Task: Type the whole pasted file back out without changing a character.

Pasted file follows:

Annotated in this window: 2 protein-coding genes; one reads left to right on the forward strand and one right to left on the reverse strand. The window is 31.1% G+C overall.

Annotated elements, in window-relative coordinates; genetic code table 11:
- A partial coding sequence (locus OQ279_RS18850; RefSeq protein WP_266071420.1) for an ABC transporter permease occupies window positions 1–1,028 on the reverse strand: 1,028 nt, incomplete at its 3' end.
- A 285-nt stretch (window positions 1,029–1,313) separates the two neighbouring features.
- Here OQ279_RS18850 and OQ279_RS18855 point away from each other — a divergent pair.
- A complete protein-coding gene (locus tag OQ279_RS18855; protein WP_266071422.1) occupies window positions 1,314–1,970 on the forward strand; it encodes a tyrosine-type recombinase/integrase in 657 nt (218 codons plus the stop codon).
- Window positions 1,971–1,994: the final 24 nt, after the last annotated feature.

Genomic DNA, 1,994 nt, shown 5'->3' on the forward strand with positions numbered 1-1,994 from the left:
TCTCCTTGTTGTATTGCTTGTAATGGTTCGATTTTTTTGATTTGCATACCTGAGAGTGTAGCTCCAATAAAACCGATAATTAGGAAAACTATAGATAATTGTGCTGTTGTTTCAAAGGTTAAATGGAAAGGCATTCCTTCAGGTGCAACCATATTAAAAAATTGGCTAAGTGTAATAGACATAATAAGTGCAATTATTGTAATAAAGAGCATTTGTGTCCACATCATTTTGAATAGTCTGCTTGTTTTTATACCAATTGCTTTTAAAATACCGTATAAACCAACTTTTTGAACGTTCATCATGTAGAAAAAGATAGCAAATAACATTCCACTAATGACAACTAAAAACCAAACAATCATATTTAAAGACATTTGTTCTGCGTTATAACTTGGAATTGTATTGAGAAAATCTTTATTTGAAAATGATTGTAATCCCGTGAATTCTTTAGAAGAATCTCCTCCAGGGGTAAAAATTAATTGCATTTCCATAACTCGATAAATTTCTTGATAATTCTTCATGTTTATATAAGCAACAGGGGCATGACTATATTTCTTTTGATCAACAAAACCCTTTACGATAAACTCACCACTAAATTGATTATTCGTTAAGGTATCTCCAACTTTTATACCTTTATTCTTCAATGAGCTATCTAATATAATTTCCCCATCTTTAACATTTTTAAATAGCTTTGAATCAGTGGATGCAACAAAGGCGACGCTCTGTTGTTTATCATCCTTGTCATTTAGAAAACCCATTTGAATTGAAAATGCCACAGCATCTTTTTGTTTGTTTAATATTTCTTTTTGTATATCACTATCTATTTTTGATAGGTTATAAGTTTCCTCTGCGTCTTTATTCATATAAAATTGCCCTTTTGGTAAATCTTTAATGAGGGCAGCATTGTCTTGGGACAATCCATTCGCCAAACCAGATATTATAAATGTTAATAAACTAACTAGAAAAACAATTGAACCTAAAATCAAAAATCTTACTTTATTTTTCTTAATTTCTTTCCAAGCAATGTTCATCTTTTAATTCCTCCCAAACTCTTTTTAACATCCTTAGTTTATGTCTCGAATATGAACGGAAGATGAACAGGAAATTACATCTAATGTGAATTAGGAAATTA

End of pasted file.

Annotated in this window: 2 protein-coding genes; one reads left to right on the forward strand and one right to left on the reverse strand. The window is 31.1% G+C overall.

Annotated elements, in window-relative coordinates; genetic code table 11:
- A partial coding sequence (locus OQ279_RS18850; RefSeq protein WP_266071420.1) for an ABC transporter permease occupies window positions 1–1,028 on the reverse strand: 1,028 nt, incomplete at its 3' end.
- A 285-nt stretch (window positions 1,029–1,313) separates the two neighbouring features.
- Here OQ279_RS18850 and OQ279_RS18855 point away from each other — a divergent pair.
- A complete protein-coding gene (locus tag OQ279_RS18855; protein WP_266071422.1) occupies window positions 1,314–1,970 on the forward strand; it encodes a tyrosine-type recombinase/integrase in 657 nt (218 codons plus the stop codon).
- Window positions 1,971–1,994: the final 24 nt, after the last annotated feature.

Genomic DNA, 1,994 nt, shown 5'->3' on the forward strand with positions numbered 1-1,994 from the left:
TCTCCTTGTTGTATTGCTTGTAATGGTTCGATTTTTTTGATTTGCATACCTGAGAGTGTAGCTCCAATAAAACCGATAATTAGGAAAACTATAGATAATTGTGCTGTTGTTTCAAAGGTTAAATGGAAAGGCATTCCTTCAGGTGCAACCATATTAAAAAATTGGCTAAGTGTAATAGACATAATAAGTGCAATTATTGTAATAAAGAGCATTTGTGTCCACATCATTTTGAATAGTCTGCTTGTTTTTATACCAATTGCTTTTAAAATACCGTATAAACCAACTTTTTGAACGTTCATCATGTAGAAAAAGATAGCAAATAACATTCCACTAATGACAACTAAAAACCAAACAATCATATTTAAAGACATTTGTTCTGCGTTATAACTTGGAATTGTATTGAGAAAATCTTTATTTGAAAATGATTGTAATCCCGTGAATTCTTTAGAAGAATCTCCTCCAGGGGTAAAAATTAATTGCATTTCCATAACTCGATAAATTTCTTGATAATTCTTCATGTTTATATAAGCAACAGGGGCATGACTATATTTCTTTTGATCAACAAAACCCTTTACGATAAACTCACCACTAAATTGATTATTCGTTAAGGTATCTCCAACTTTTATACCTTTATTCTTCAATGAGCTATCTAATATAATTTCCCCATCTTTAACATTTTTAAATAGCTTTGAATCAGTGGATGCAACAAAGGCGACGCTCTGTTGTTTATCATCCTTGTCATTTAGAAAACCCATTTGAATTGAAAATGCCACAGCATCTTTTTGTTTGTTTAATATTTCTTTTTGTATATCACTATCTATTTTTGATAGGTTATAAGTTTCCTCTGCGTCTTTATTCATATAAAATTGCCCTTTTGGTAAATCTTTAATGAGGGCAGCATTGTCTTGGGACAATCCATTCGCCAAACCAGATATTATAAATGTTAATAAACTAACTAGAAAAACAATTGAACCTAAAATCAAAAATCTTACTTTATTTTTCTTAATTTCTTTCCAAGCAATGTTCATCTTTTAATTCCTCCCAAACTCTTTTTAACATCCTTAGTTTATGTCTCGAATATGAACGGAAGATGAACAGGAAATTACATCTAATGTGAATTAGGAAATTA